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Ancient Saudi Arabian City of Hegra Opens To Public After 2,000 Years

Monitoring Desk

f you are looking for a truly unique tourist destination, look no further than this ancient desert city. Hegra, or Mada’in Salih, is an archaeological site in AIUIa, a city in north-western Saudi Arabia. For the first time in nearly 2,000 years, this incredible city is opening for the public.

David Graf, an archaeologist of the ancient Near East and professor at the University of Miami explains what it is like to visit Hegra and shares his hopes for visitors’ experiences: “It should evoke in any good tourist with any kind of intellectual curiosity: who produced these tombs? Who are the people who created Hegra? Where did they come from? How long were they here? To have the context of Hegra is very important.” However, these questions are not so easily answered.The Ancient Saudi Arabian City of Hegra Is Open for Tourism After 1,000 Years

Photo: Stock Photos from RCU2019/Shutterstock

Nabataeans, an often-forgotten civilization, used Hegra as an important center for international trade. You may recognize the culture and architecture of Nabataeans from the more famous and long-visited tourist attracted of Petra. Archaeologist Laila Nehmé, co-director of the Hegra Archaeological Project—a French-Saudi partnership working to safely excavate the site—explains why Nabataeans remain such a mystery despite their influence. “The reason we don’t know much about them is because we don’t have books or sources written by them that tell us about the way they lived and died and worshipped their gods,” she says. “We have some sources that are external, so people who talk about them. They did not leave any large mythological texts like the ones we have for Gilgamesh and Mesopotamia. We don’t have their mythology.” These external documents that Nehmé refers to accounts from Greeks, Egyptians, and Romans who traded and interacted with Nabataeans.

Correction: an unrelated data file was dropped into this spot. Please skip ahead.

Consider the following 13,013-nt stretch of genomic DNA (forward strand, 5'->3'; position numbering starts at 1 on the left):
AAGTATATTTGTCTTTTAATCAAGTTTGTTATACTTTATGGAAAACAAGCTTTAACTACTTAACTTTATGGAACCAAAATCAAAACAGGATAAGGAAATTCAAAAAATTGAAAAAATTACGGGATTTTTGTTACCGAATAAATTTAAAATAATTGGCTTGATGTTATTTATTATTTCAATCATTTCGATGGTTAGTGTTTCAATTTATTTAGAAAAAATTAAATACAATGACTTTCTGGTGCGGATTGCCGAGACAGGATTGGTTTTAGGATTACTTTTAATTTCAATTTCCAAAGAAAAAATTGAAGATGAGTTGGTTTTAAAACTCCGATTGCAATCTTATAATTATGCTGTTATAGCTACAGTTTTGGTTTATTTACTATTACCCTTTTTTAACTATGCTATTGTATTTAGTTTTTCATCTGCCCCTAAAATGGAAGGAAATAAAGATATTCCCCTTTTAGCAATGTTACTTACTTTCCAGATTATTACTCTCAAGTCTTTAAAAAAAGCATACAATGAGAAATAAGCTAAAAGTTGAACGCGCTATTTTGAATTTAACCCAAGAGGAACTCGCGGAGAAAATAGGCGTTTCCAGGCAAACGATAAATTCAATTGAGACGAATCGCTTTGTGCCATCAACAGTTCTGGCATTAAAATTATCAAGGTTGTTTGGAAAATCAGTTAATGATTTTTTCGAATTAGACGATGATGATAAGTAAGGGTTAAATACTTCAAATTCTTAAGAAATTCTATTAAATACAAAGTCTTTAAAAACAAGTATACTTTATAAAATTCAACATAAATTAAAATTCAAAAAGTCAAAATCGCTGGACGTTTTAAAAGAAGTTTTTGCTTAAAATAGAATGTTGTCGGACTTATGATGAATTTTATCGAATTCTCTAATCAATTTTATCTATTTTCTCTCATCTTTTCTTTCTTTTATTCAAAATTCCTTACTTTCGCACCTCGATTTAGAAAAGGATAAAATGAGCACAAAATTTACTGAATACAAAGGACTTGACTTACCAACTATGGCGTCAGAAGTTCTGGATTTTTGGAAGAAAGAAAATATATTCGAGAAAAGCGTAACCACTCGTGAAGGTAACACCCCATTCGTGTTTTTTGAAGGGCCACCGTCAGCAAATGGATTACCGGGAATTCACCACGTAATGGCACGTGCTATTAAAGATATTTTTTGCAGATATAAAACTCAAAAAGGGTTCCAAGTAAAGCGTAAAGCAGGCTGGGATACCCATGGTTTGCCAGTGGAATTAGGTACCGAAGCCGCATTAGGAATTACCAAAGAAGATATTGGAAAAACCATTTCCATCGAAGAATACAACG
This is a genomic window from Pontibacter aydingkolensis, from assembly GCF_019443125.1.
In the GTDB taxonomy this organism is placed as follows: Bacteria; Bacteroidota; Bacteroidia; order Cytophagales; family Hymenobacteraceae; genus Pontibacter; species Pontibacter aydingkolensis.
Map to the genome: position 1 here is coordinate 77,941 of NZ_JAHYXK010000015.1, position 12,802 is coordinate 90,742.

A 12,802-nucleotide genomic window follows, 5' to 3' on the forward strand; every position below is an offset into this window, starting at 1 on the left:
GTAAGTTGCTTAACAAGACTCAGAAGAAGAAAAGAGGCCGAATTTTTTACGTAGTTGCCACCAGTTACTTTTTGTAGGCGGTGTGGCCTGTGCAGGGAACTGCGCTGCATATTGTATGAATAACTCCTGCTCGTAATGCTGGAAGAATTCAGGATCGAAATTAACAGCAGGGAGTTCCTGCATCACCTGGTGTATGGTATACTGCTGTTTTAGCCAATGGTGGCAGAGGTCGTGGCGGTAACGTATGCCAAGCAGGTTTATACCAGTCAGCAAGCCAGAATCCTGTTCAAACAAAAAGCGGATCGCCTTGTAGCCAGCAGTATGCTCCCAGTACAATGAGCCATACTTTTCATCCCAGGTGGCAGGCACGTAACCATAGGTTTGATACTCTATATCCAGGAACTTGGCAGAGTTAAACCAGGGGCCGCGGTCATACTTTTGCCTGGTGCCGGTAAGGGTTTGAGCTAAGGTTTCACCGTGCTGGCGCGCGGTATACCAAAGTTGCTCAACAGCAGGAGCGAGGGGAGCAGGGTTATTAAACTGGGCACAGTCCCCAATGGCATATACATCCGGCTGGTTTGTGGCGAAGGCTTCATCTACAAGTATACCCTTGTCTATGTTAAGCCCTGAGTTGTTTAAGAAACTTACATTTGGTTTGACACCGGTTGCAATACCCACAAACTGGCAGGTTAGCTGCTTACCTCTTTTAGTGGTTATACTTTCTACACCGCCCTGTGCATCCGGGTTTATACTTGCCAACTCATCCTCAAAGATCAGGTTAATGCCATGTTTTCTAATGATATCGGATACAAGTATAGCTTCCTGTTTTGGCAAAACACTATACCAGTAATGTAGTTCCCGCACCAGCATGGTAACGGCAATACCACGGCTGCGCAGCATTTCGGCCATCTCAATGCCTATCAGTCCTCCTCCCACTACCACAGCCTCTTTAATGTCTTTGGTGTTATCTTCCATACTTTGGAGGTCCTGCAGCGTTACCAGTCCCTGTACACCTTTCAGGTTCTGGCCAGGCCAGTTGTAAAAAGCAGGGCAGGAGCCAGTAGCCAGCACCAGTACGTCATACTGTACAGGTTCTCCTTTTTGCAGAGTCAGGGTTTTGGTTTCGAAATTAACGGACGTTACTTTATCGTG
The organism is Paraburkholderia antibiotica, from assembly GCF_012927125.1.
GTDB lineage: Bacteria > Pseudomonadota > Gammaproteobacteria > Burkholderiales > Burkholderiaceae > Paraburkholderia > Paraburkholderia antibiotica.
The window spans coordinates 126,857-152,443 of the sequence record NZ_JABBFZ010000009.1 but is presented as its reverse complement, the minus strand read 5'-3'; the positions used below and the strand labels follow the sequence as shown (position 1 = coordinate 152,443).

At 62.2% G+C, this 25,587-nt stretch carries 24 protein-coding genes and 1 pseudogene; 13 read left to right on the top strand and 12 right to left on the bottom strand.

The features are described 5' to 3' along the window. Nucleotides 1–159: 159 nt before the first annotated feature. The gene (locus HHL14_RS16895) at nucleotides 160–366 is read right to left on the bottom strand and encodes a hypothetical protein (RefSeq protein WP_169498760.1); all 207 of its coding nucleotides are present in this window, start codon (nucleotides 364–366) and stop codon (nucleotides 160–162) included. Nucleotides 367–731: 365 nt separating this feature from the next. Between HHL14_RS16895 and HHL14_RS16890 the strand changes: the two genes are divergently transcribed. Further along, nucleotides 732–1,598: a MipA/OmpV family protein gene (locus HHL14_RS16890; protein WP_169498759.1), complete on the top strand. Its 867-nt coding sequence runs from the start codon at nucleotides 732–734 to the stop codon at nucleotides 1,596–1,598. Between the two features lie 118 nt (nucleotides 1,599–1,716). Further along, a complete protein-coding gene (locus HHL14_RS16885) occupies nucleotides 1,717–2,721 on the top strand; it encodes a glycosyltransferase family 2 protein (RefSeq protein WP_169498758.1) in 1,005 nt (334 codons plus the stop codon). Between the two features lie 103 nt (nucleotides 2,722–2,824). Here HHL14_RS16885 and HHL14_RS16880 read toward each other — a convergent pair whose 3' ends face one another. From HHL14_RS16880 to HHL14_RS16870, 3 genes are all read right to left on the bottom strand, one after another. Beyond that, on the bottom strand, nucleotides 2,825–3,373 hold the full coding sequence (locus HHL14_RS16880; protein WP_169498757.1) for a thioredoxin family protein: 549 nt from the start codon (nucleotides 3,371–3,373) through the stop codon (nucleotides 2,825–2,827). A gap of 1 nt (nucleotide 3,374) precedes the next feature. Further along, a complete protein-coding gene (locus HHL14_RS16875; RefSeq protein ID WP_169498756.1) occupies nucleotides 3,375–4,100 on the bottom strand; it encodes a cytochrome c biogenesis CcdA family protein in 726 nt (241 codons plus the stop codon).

To some, this lack of information adds to the mystery and excitement of exploring this relatively untouched site. What we do know is that Nabataeans were originally nomads who came to hold influence in their region in the incense and spice trade routes. We know that they were active from the 4th century BCE through the 1st century CE and that their land is currently found in Jordan, the Sinai Peninsula, Saudi Arabia, Israel, and Syria. Similar to tourists in Petra, visitors to Hegra will notice that there is little trace of the bustling merchant city we imagine. Instead, the beauty is found in the 111 intricate tombs scattered across the desert city. Ornamentation and architecture is clearly influenced by Greek, Roman, and Egyptian culture with symbolism found in their mythology.The Ancient Saudi Arabian City of Hegra Is Open for Tourism After 1,000 Years

Photo: Stock Photos from Sainuddeen Alanthi/Shutterstock

The new opportunity for tourists to see these works is in part due to Saudi Vision 2030, a plan for Saudi Arabia released in 2016 to help the country expand in tourism and trade. This will help the country shift from its current dependence on oil and help diversify its economic resources. The novel experience open to tourists who are interested in Hegra is one of the first steps to implementing these plans. Tour guides are carefully chosen and trained to introduce outsiders to the history and majesty of a truly unique ancient city.

The ancient city of Hegra has been sitting undisturbed for nearly 2,000 years, but now it’s open to the public for the first time.

The Ancient Saudi Arabian City of Hegra Is Open for Tourism After 1,000 Years

Photo: Stock Photos from Hyserb/Shutterstock

Nabataeans, an often-forgotten civilization, used Hegra as an important center for international trade.

The Ancient Saudi Arabian City of Hegra Is Open for Tourism After 1,000 Years

Photo: Stock Photos from Sainuddeen Alanthi/Shutterstock

111 intricate tombs with clear influences from Greek, Roman, and Egyptian architecture and mythology are scattered across the desert city.

The Ancient Saudi Arabian City of Hegra Is Open for Tourism After 1,000 Years

Photo: Stock Photos from RCU2019/Shutterstock

Courtesy: My Modern Met

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